When you have a consultation with your physician, your attending clinician will ask you detailed questions about your symptoms and also give you a thorough physical examination. If this does not provide sufficient information in order to clearly localize the causes of your back disorders, it will be necessary to make use of additional imaging procedures. Usually, your orthopedic specialist or radiologist will initially take an X-ray image of your spinal column.
The differing densities of human tissues and bone mean that their permeability to X-ray radiation is variable. The physician is provided with a two-dimensional image specifically of the bony structures by visualizing these X-rays passing through the body on a suitable viewing medium. The bone structure, any fractures and changes related to wear and tear can be well visualized.
The physician will generally also want to have a comprehensive overview of the soft tissues affected, such as tendons, muscles and nerve structures, in order to obtain a comprehensive assessment of your situation. This is achieved by your radiologist taking a series of cross-sectional images (slices) through your body or the affected region using appropriate physical methods. The process used to obtain this three-dimensional image of the condition of your body is known as tomography.
The technology used most frequently is known as magnetic resonance tomography (MRT) or magnetic resonance imaging (MRI). When MRT is carried out your body is gradually passed through a strong magnetic field in which the atomic nuclei of the cells are aligned in accordance with the polarization of the magnet. By overlaying a second magnetic field aligned transversely, the alignment of the atomic nuclei (nuclear spin) changes for a short period. This change depends on the properties of the individual tissue. A suitable method of detection can then be used to visualize precise information about the tissue.
This method is also the least invasive for the human body, because the body is not exposed to harmful radiation as a result of X-rays, as is the case in computed tomography (CT).X-rays are used in this process in order to generate cross-sectional images of slices through human tissue. However, the X-ray source does not remain in the same place (as in the case with a conventional X-ray), but rotates about the body. If this rotation is carried out gradually in the longitudinal direction of the patient’s body, an image of the relevant region or indeed the entire body can be obtained by sections. A CT scan is particularly useful for gaining very detailed information about bone tissue.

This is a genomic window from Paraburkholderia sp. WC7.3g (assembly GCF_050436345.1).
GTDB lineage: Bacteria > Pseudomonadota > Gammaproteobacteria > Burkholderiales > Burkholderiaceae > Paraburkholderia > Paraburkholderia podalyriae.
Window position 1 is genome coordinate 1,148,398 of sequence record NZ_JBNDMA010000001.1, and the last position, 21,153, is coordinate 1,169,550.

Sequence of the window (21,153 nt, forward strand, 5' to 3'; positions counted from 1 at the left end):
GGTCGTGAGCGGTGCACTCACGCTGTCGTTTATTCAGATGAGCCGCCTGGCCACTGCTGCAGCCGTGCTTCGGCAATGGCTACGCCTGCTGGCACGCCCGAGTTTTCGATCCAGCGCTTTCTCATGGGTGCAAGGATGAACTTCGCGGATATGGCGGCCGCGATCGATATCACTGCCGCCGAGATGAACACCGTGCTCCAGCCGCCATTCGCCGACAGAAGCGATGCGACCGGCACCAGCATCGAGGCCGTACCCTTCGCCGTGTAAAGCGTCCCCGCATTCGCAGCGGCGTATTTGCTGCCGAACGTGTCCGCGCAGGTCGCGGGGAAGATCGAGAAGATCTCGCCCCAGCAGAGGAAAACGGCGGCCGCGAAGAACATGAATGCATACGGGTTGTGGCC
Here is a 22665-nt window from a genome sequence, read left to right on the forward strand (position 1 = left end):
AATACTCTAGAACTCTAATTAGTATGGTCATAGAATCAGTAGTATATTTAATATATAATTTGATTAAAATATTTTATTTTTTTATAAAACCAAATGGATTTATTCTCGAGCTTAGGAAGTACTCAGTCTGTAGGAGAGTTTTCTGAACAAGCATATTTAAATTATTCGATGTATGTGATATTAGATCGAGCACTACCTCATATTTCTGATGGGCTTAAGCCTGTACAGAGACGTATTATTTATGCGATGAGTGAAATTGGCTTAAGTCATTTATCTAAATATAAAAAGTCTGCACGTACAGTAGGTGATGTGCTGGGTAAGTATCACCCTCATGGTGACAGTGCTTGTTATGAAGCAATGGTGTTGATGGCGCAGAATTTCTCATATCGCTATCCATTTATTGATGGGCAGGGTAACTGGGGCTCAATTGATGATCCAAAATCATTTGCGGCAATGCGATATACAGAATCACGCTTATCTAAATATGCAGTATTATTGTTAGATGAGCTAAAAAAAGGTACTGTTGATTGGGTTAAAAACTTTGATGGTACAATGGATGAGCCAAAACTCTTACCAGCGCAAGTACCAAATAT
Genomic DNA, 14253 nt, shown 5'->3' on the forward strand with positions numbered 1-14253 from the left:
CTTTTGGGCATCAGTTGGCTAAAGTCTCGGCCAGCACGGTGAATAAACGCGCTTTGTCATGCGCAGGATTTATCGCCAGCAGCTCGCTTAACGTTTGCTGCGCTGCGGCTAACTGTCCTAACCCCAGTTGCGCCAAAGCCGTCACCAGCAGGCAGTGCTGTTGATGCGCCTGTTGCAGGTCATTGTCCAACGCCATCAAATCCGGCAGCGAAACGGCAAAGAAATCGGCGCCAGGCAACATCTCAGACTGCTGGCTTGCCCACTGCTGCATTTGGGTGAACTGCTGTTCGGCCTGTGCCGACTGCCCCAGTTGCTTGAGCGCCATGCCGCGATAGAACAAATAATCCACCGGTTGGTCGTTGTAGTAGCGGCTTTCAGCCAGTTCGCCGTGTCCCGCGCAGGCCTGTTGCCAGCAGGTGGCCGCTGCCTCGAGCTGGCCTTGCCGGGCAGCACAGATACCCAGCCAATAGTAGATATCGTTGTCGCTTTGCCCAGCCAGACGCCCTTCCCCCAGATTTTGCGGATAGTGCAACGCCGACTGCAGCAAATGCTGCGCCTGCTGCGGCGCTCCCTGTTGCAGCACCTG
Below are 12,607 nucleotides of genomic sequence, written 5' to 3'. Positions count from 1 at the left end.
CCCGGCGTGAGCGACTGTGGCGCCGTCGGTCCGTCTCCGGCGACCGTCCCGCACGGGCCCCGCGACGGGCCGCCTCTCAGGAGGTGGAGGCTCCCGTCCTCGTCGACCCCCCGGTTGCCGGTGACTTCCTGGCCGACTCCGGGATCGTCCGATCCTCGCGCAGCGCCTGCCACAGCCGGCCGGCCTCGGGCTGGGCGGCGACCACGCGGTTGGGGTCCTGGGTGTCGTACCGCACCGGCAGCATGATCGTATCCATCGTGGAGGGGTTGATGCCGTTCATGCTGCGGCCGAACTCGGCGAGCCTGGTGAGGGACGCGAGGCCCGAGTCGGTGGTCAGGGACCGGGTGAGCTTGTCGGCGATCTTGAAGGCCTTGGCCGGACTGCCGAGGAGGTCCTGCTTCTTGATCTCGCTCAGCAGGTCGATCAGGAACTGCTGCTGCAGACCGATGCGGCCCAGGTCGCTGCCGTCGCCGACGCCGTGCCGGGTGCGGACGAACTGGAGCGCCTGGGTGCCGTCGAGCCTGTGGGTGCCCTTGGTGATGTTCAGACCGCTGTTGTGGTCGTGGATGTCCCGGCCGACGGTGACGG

Standard diagnostic tools also include procedures for measuring muscle and nerve activity. The methods used for this purpose are electromyography (EMG) and electroneurography (ENG) . Activities of muscles and nerves may be restricted or impaired in many diseases of muscles and nerves. Your neurologist can use these methods to find out the cause of this. Electromyography involves the measurement of tiny electric currents when activity occurs in muscles. A small electrode is inserted directly in the muscle through a cannula and then activated.
The electroneurogram is then derived by the acquisition system from surface electrodes. This data helps to determine and analyze speeds of conduction for nervous tissue. The nerve is also compromised in many degenerative diseases of the spinal column, for example as a result of a disk herniation or spinal canal stenosis, or the function of the nerve is constrained as a result of inflammatory changes. The neurogram is able to quantify function and impairment of the nerve and helps your physician to reach a decision on your future therapy.
The diagnostic process involves close contact between orthopedic specialists or neurosurgeons and radiologists and neurologists, and they will make their highly specialist contribution to the diagnosis and therapy of your disease.